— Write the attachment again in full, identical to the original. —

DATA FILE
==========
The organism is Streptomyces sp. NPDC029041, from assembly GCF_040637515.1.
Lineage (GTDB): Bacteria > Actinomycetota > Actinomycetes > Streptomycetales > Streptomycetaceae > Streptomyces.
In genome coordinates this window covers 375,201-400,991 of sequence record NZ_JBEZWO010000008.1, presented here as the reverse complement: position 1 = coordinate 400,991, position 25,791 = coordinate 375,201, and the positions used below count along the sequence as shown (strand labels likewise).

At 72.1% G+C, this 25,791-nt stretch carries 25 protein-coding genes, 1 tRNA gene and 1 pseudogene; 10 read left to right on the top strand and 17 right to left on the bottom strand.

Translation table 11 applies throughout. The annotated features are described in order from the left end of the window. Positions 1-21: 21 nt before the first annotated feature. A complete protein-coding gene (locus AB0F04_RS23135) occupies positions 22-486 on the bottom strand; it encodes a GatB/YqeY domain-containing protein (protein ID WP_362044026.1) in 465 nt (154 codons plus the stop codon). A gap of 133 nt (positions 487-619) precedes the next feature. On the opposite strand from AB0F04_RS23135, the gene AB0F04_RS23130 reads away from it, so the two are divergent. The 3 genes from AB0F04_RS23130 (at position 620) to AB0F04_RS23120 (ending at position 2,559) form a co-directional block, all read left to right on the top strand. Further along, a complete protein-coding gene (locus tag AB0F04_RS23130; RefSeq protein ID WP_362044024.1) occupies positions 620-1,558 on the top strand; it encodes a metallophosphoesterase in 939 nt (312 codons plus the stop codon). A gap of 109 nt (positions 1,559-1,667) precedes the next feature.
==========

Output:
The organism is Streptomyces sp. NPDC029041, from assembly GCF_040637515.1.
Lineage (GTDB): Bacteria > Actinomycetota > Actinomycetes > Streptomycetales > Streptomycetaceae > Streptomyces.
In genome coordinates this window covers 375,201-400,991 of sequence record NZ_JBEZWO010000008.1, presented here as the reverse complement: position 1 = coordinate 400,991, position 25,791 = coordinate 375,201, and the positions used below count along the sequence as shown (strand labels likewise).

At 72.1% G+C, this 25,791-nt stretch carries 25 protein-coding genes, 1 tRNA gene and 1 pseudogene; 10 read left to right on the top strand and 17 right to left on the bottom strand.

Translation table 11 applies throughout. The annotated features are described in order from the left end of the window. Positions 1-21: 21 nt before the first annotated feature. A complete protein-coding gene (locus AB0F04_RS23135) occupies positions 22-486 on the bottom strand; it encodes a GatB/YqeY domain-containing protein (protein ID WP_362044026.1) in 465 nt (154 codons plus the stop codon). A gap of 133 nt (positions 487-619) precedes the next feature. On the opposite strand from AB0F04_RS23135, the gene AB0F04_RS23130 reads away from it, so the two are divergent. The 3 genes from AB0F04_RS23130 (at position 620) to AB0F04_RS23120 (ending at position 2,559) form a co-directional block, all read left to right on the top strand. Further along, a complete protein-coding gene (locus tag AB0F04_RS23130; RefSeq protein ID WP_362044024.1) occupies positions 620-1,558 on the top strand; it encodes a metallophosphoesterase in 939 nt (312 codons plus the stop codon). A gap of 109 nt (positions 1,559-1,667) precedes the next feature.